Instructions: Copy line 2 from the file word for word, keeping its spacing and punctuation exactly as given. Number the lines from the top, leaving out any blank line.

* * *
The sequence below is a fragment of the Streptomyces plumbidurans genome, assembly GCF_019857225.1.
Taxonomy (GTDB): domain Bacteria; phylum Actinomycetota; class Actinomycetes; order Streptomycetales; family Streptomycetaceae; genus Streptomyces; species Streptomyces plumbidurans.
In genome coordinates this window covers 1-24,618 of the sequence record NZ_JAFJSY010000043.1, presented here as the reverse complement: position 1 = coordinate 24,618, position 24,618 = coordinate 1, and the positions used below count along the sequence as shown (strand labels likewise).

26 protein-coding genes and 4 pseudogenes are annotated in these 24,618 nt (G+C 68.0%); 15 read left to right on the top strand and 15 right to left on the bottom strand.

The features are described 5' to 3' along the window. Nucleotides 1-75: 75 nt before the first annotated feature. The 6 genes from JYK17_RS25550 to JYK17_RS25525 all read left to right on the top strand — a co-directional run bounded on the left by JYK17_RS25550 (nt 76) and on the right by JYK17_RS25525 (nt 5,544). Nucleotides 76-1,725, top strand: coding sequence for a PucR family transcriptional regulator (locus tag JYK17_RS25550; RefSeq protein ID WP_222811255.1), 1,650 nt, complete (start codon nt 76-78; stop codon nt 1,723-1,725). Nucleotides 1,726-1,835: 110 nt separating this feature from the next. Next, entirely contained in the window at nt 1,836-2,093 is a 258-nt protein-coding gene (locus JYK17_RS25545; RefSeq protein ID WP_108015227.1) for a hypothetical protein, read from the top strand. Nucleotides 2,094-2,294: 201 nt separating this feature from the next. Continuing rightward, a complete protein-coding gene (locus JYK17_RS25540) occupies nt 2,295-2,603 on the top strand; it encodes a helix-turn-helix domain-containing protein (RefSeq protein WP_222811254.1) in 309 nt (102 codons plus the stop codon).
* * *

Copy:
Taxonomy (GTDB): domain Bacteria; phylum Actinomycetota; class Actinomycetes; order Streptomycetales; family Streptomycetaceae; genus Streptomyces; species Streptomyces plumbidurans.